Most patients with ectopic pancreas are asymptomatic or have nonspecific symptoms, such as abdominal pain or discomfort, nausea and vomiting, gastrointestinal bleeding, etc. Symptoms may be due to the mass effect of the ectopic tissue or because of its involvement in a pathologic process that may also involve the normally placed pancreas (e.g., acute pancreatitis, [4] pancreatic abscess, [1] etc.). Pseudocyst formation in the setting of chronic pancreatitis can occur in an ectopic pancreas but it has only been rarely reported when ectopic pancreas is located in duodenal wall. [5] To the best of our knowledge, this is only the second case report of chronic pancreatitis with pseudocyst formation in duodenal ectopic pancreas. However, because of its ability to masquerade as malignancy, this condition is of clinical significance and must be considered in the differential diagnosis.

Abdominal contrast-enhanced computed tomography (CECT) scan of abdomen showed a mass in relation to the duodenum and the head of the pancreas.

The previously reported patient also presented with abdominal pain and was diagnosed as malignancy (duodenal sarcoma with cystic degeneration) on preoperative imaging; that patient too underwent pancreaticoduodenectomy. [5] Another reported patient had pancreatitis and pseudocyst formation in ectopic pancreas situated in the jejunum; the features clinically mimicked jejunal diverticulitis. [6]

Cysts can form in ectopic pancreas due to retention of secretions because of the absence of communication between the glandular tissue and the bowel lumen. However, true pseudocyst formation in ectopic pancreas is rare. [7] Cyst amylase content does not differentiate pseudocyst from retention cyst, being raised in both conditions. [7] In the present case, the lesions were considered to be pseudocysts as they were entirely lined by granulation tissue and lacked lining epithelium. Pseudocyst formation might have resulted from an earlier episode of acute on chronic pancreatitis.

Although chronic pancreatitis was present in both ectopic as well as native pancreas, it was minimal in the latter. This preferential involvement of the ectopic pancreas might have been due to the absence of a draining duct, causing chronic pancreatitis by way of mechanisms similar to those occurring in obstructive chronic pancreatitis; this obstructive element was absent in the native pancreas.

Duodenal wall cystic lesions can also arise from enterogenous duplication, retention cysts in Brunner glands, and cystadenomas, [8] and these conditions constitute the differential diagnoses.

There are three histologic subtypes of ectopic pancreas: Type I (similar to normal pancreas, with acini, ducts, and islet cells); type II (predominantly containing acini, no islet cells); and type III (predominantly ducts, no islet cells). [5] The present case was a type II ectopic pancreas, with chronic pancreatitis and pseudocyst formation.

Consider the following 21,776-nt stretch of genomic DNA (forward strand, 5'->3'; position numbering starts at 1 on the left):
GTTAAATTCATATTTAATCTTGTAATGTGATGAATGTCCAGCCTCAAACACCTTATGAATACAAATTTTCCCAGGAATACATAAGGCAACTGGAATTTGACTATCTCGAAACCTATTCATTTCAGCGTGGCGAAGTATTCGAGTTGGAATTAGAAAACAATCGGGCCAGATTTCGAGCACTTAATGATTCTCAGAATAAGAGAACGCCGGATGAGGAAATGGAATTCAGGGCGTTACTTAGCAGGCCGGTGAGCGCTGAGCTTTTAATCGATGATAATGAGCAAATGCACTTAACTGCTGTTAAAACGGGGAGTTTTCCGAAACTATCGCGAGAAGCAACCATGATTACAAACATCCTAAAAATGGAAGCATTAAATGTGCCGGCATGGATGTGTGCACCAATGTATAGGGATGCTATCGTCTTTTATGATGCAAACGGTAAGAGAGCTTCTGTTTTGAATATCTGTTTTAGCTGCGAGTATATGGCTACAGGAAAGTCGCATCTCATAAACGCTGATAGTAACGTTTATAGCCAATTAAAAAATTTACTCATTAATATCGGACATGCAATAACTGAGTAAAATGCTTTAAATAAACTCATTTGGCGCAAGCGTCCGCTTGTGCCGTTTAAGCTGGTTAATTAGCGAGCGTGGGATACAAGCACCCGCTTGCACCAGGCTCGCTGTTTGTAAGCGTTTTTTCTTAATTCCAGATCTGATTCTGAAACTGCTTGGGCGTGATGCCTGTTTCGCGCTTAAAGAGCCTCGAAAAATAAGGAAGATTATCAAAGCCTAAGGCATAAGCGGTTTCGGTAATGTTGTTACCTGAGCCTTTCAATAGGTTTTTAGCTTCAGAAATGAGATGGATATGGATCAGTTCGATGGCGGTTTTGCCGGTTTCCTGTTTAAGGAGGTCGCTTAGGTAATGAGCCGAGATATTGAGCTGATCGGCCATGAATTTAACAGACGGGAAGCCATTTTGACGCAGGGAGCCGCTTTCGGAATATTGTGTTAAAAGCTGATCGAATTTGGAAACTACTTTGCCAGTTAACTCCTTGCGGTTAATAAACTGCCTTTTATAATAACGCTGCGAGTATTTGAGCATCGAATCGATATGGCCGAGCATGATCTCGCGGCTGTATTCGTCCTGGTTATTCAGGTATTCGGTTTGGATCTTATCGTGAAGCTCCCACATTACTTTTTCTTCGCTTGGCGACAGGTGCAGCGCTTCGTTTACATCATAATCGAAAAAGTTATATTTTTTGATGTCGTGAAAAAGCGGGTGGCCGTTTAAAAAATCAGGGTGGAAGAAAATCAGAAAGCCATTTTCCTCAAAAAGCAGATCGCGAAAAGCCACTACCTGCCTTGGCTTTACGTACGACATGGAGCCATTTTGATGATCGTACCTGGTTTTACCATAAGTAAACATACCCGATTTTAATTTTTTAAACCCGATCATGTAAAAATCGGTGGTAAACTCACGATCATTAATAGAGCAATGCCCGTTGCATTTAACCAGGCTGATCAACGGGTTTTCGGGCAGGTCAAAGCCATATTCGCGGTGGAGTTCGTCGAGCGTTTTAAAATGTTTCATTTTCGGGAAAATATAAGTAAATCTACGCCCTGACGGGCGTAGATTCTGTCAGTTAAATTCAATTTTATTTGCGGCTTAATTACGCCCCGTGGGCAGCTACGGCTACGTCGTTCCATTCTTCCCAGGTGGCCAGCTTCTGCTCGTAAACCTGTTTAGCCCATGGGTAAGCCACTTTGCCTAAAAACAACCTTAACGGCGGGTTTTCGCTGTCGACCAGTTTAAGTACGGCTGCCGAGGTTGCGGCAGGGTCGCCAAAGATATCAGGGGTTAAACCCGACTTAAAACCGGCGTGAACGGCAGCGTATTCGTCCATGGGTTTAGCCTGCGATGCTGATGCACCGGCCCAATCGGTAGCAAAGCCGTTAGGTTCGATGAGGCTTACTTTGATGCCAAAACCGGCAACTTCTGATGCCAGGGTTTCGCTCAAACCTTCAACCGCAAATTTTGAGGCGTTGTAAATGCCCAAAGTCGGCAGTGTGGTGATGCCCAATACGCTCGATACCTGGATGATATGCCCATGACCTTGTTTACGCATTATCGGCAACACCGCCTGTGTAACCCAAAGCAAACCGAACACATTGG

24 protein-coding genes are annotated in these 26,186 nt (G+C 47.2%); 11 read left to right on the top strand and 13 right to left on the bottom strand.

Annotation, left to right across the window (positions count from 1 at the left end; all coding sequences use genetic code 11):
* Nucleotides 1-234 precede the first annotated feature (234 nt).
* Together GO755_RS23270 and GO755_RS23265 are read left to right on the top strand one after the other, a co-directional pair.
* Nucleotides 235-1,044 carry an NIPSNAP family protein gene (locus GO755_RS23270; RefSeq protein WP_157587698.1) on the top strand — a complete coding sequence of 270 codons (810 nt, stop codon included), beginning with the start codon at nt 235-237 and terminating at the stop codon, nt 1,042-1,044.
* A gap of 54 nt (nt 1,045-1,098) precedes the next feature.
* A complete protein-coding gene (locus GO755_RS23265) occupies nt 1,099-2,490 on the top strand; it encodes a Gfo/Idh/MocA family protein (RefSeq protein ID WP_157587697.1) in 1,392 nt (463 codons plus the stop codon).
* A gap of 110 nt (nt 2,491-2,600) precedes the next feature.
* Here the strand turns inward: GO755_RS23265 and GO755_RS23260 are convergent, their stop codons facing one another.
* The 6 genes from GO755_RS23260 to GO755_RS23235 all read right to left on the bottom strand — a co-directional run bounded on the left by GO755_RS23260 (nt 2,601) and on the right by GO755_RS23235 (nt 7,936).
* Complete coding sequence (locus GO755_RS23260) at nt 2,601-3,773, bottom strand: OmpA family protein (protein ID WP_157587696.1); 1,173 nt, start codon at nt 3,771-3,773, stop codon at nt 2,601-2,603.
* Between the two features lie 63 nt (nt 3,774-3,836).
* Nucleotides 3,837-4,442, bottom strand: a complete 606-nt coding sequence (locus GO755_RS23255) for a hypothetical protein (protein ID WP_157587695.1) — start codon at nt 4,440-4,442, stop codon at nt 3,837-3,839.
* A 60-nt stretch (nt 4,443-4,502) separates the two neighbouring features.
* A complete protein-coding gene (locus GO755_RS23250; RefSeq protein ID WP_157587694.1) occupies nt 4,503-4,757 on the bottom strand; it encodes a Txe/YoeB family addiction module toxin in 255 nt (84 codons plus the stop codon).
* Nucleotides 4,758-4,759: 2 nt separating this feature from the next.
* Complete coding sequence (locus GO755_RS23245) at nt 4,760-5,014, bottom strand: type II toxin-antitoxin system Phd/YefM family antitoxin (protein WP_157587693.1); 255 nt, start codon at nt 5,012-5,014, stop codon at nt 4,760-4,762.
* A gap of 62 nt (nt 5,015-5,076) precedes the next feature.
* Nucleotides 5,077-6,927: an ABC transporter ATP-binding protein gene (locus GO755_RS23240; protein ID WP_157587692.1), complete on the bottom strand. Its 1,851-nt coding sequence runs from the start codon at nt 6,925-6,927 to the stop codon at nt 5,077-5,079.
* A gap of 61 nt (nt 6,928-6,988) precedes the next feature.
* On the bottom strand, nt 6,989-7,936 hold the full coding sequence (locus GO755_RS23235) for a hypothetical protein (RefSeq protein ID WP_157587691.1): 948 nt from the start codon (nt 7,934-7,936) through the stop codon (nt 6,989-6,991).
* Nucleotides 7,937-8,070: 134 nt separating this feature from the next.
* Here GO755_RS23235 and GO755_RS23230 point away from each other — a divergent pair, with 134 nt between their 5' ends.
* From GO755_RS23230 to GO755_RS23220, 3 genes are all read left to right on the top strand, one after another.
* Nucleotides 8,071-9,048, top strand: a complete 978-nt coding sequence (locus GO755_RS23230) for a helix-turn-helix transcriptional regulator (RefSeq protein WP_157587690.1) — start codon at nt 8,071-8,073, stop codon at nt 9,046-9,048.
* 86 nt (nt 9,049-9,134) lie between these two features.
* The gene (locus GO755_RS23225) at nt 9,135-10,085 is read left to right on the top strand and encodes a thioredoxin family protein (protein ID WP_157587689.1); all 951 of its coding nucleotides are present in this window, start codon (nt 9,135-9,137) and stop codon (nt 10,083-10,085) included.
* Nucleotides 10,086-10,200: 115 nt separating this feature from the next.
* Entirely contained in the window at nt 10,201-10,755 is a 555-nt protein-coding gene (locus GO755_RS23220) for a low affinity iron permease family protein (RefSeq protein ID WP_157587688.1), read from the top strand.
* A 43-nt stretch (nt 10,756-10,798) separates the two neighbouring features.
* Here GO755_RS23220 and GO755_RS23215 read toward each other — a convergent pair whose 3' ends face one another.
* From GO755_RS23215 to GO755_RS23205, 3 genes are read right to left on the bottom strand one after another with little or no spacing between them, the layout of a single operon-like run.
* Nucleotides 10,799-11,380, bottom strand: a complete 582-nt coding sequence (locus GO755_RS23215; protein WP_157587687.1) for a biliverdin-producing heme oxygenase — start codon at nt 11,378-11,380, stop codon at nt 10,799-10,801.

The management of ectopic pancreas remains controversial. It has been reported that in 61% of cases the symptoms are attributable to the ectopic pancreas itself. [9] However, it has also been reported that in most cases the abdominal discomfort does not arise from the ectopic pancreas and can often be controlled with medical treatment alone. [10] These conflicting findings have led to difficulty in deciding the ideal treatment for this condition. It has been recommended that if symptoms persist-and after other diseases like peptic ulcer, gastroesophageal reflux disease, or biliary tract disease have been ruled out-surgical extirpation should be performed. If the benign nature of the lesion can be ascertained, asymptomatic patients can be kept under observation. Excision is performed if the nature of the lesion is uncertain. Surgery was indicated in our patient since he was symptomatic and malignancy could not be ruled out on the preoperative workup.

To summarize, in this article we describe a rare case of an ectopic pancreas in the duodenum, with chronic pancreatitisand pseudocyst formation. We highlight the difficulty in making a preoperative diagnosis even with the use of advanced diagnostic modalities and the limitation of FNAC in this setting.

 
   References Top

1.Kaneda M, Yano T, Yamamoto T, Suzuki T, Fujimori K, Itoh H, et al. Ectopic pancreas in the stomach presenting as an inflammatory abdominal mass. Am J Gastroenterol 1989;84:663-6.   Back to cited text no. 1      
2.Ozcan C, Celik A, Guclu C, Balik E. A rare cause of gastric outlet obstruction in the newborn: Pyloric ectopic pancreas. J Pediatr Surg 2002;37:119-20.  Back to cited text no. 2      
3.Thoeni RF, Gedgaudas RK. Ectopic pancreas: Usual and unusual features. Gastrointest Radiol 1980;5:37-42.  Back to cited text no. 3      
4.Benbow EW. Simultaneous acute inflammation in entopic and ectopic pancreas. J Clin Pathol 1988;41:430-4.  Back to cited text no. 4      
5.Chung JP, Lee SI, Kim KW, Chi HS, Jeong HJ, Moon YM, et al. Duodenal ectopic pancreas complicated by chronic pancreatitis and pseudocyst formation-a case report. J Korean Med Sci 1994;9:351-6.  Back to cited text no. 5      
6.Rubesin SE, Furth EE, Birnbaum BA, Rowling SE, Herlinger H. Ectopic pancreas complicated by pancreatitis and pseudocyst formation mimicking jejunal diverticulitis. Br J Radiol 1997;70:311-3.  Back to cited text no. 6      
7.Mulholland KC, Wallace WD, Epanomeritakis E, Hall SR. Pseudocyst formation in gastric ectopic pancreas. JOP 2004;5:498-501.  Back to cited text no. 7      
8.Stolte M, Lux G. The duodenum and Vater΄s papilla: Tumors and tumor-like lesions-a clinico-pathologic discussion. Leber Magen Darm 1983;13:227-41.  Back to cited text no. 8      
9.Decastro Barbosa JJ, Dockerty MB, Waugh JM. Pancreatic heterotopia. Surg Gynecol Obstet 1946;80:527-42.  Back to cited text no. 9      
10.Dolan RV, Remine WH, Docherty MB. The fate of heterotopic pancreatic tissue. Arch Surg 1974;109:762-5.  Back to cited text no. 10      

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Correspondence Address:
Anil K Agarwal
Department of Gastrointestinal Surgery, G.B. Pant Hospital, New Delhi - 110 002
India
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Source of Support: None, Conflict of Interest: None


DOI: 10.4103/1319-3767.56101

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    Figures

  [Figure 1], [Figure 2]